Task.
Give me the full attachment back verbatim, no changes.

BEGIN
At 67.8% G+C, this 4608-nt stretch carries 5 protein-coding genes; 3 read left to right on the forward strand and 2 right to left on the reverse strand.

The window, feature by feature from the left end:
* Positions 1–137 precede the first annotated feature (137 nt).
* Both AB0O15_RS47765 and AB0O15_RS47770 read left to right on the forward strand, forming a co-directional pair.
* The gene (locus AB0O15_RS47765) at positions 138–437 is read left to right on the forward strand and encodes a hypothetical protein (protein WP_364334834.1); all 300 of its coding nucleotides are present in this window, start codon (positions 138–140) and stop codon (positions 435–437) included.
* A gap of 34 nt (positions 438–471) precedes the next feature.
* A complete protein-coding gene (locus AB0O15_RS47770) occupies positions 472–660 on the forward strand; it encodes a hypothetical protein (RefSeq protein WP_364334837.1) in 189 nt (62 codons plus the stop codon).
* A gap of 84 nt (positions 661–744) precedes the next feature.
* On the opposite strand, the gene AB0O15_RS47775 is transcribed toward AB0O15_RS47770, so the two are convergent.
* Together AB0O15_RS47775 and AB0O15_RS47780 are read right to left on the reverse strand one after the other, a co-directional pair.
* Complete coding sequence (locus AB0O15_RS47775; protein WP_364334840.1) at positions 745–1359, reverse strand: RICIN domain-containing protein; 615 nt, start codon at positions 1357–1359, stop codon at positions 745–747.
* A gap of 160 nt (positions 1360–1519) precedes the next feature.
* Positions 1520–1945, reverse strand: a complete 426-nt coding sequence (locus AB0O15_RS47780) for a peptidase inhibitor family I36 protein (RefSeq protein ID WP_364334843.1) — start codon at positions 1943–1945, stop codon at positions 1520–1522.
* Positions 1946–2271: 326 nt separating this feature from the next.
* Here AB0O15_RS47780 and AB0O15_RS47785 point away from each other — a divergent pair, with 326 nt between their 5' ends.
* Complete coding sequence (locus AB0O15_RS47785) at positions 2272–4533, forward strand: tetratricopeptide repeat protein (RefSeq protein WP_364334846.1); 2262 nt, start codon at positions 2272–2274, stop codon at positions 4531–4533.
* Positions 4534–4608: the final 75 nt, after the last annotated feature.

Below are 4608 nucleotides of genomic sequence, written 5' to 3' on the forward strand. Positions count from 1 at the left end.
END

At 67.8% G+C, this 4608-nt stretch carries 5 protein-coding genes; 3 read left to right on the forward strand and 2 right to left on the reverse strand.

The window, feature by feature from the left end:
* Positions 1–137 precede the first annotated feature (137 nt).
* Both AB0O15_RS47765 and AB0O15_RS47770 read left to right on the forward strand, forming a co-directional pair.
* The gene (locus AB0O15_RS47765) at positions 138–437 is read left to right on the forward strand and encodes a hypothetical protein (protein WP_364334834.1); all 300 of its coding nucleotides are present in this window, start codon (positions 138–140) and stop codon (positions 435–437) included.
* A gap of 34 nt (positions 438–471) precedes the next feature.
* A complete protein-coding gene (locus AB0O15_RS47770) occupies positions 472–660 on the forward strand; it encodes a hypothetical protein (RefSeq protein WP_364334837.1) in 189 nt (62 codons plus the stop codon).
* A gap of 84 nt (positions 661–744) precedes the next feature.
* On the opposite strand, the gene AB0O15_RS47775 is transcribed toward AB0O15_RS47770, so the two are convergent.
* Together AB0O15_RS47775 and AB0O15_RS47780 are read right to left on the reverse strand one after the other, a co-directional pair.
* Complete coding sequence (locus AB0O15_RS47775; protein WP_364334840.1) at positions 745–1359, reverse strand: RICIN domain-containing protein; 615 nt, start codon at positions 1357–1359, stop codon at positions 745–747.
* A gap of 160 nt (positions 1360–1519) precedes the next feature.
* Positions 1520–1945, reverse strand: a complete 426-nt coding sequence (locus AB0O15_RS47780) for a peptidase inhibitor family I36 protein (RefSeq protein ID WP_364334843.1) — start codon at positions 1943–1945, stop codon at positions 1520–1522.
* Positions 1946–2271: 326 nt separating this feature from the next.
* Here AB0O15_RS47780 and AB0O15_RS47785 point away from each other — a divergent pair, with 326 nt between their 5' ends.
* Complete coding sequence (locus AB0O15_RS47785) at positions 2272–4533, forward strand: tetratricopeptide repeat protein (RefSeq protein WP_364334846.1); 2262 nt, start codon at positions 2272–2274, stop codon at positions 4531–4533.
* Positions 4534–4608: the final 75 nt, after the last annotated feature.

Below are 4608 nucleotides of genomic sequence, written 5' to 3' on the forward strand. Positions count from 1 at the left end.